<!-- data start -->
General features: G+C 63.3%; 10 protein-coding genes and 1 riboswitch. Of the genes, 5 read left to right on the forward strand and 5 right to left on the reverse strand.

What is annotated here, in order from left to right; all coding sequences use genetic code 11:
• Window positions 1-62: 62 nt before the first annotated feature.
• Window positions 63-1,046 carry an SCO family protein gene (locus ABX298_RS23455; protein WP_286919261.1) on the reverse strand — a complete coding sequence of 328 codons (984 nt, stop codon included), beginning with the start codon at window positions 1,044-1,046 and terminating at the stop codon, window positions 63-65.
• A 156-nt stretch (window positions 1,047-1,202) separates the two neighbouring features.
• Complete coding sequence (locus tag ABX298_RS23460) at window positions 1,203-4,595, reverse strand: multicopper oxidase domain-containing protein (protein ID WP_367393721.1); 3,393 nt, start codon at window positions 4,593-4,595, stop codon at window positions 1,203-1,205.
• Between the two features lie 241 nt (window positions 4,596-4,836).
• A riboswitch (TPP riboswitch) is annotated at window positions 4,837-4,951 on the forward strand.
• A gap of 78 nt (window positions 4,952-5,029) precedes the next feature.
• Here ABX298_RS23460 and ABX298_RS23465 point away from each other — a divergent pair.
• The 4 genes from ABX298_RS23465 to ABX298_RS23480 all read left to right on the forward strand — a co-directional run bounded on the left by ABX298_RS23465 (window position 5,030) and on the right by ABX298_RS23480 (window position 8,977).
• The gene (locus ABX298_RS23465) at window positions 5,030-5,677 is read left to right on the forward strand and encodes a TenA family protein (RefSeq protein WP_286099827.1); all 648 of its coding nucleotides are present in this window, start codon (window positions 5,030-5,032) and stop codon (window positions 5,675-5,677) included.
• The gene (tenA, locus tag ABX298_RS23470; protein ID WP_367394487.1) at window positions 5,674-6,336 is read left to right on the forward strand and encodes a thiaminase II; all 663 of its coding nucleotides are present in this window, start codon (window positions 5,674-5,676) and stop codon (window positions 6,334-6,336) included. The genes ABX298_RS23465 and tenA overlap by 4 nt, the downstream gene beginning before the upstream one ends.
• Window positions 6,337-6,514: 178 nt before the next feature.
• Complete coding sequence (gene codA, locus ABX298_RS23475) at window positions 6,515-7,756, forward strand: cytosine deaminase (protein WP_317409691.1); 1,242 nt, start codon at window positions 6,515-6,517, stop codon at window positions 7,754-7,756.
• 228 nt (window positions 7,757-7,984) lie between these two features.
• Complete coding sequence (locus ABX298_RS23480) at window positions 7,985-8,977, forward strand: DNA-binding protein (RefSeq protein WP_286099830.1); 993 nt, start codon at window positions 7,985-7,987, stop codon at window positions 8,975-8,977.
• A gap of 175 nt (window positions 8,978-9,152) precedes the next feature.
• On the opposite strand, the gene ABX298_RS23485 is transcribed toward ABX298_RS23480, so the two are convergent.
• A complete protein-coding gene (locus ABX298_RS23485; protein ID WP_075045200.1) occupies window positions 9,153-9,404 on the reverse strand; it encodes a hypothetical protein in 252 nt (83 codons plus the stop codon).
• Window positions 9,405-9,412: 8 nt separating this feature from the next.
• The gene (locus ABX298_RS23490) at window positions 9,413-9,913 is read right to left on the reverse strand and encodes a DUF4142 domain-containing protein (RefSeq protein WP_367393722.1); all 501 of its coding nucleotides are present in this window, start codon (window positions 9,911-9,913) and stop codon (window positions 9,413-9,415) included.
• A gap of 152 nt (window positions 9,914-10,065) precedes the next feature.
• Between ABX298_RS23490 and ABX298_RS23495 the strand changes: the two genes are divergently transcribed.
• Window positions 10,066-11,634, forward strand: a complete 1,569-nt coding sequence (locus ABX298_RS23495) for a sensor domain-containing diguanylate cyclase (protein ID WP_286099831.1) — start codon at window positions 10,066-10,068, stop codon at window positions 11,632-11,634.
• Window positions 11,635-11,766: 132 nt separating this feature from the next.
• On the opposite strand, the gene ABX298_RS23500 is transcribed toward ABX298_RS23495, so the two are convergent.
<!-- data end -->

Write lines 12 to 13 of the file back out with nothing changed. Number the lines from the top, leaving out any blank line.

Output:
• The gene (locus ABX298_RS23465) at window positions 5,030-5,677 is read left to right on the forward strand and encodes a TenA family protein (RefSeq protein WP_286099827.1); all 648 of its coding nucleotides are present in this window, start codon (window positions 5,030-5,032) and stop codon (window positions 5,675-5,677) included.
• The gene (tenA, locus tag ABX298_RS23470; protein ID WP_367394487.1) at window positions 5,674-6,336 is read left to right on the forward strand and encodes a thiaminase II; all 663 of its coding nucleotides are present in this window, start codon (window positions 5,674-5,676) and stop codon (window positions 6,334-6,336) included. The genes ABX298_RS23465 and tenA overlap by 4 nt, the downstream gene beginning before the upstream one ends.